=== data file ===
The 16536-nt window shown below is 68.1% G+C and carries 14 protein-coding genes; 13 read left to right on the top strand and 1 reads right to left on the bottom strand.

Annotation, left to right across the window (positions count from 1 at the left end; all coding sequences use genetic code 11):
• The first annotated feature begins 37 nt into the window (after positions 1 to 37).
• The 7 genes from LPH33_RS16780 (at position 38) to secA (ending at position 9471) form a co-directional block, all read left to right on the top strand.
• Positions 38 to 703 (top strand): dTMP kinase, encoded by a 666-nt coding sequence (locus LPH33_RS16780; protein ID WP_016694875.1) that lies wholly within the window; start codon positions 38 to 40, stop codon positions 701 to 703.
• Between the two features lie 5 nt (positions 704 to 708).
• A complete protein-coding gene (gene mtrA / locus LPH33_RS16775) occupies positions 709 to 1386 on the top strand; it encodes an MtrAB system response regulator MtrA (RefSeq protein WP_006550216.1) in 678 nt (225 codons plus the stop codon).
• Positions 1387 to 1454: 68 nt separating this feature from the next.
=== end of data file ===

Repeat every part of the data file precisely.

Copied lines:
The 16536-nt window shown below is 68.1% G+C and carries 14 protein-coding genes; 13 read left to right on the top strand and 1 reads right to left on the bottom strand.

Annotation, left to right across the window (positions count from 1 at the left end; all coding sequences use genetic code 11):
• The first annotated feature begins 37 nt into the window (after positions 1 to 37).
• The 7 genes from LPH33_RS16780 (at position 38) to secA (ending at position 9471) form a co-directional block, all read left to right on the top strand.
• Positions 38 to 703 (top strand): dTMP kinase, encoded by a 666-nt coding sequence (locus LPH33_RS16780; protein ID WP_016694875.1) that lies wholly within the window; start codon positions 38 to 40, stop codon positions 701 to 703.
• Between the two features lie 5 nt (positions 704 to 708).
• A complete protein-coding gene (gene mtrA / locus LPH33_RS16775) occupies positions 709 to 1386 on the top strand; it encodes an MtrAB system response regulator MtrA (RefSeq protein WP_006550216.1) in 678 nt (225 codons plus the stop codon).
• Positions 1387 to 1454: 68 nt separating this feature from the next.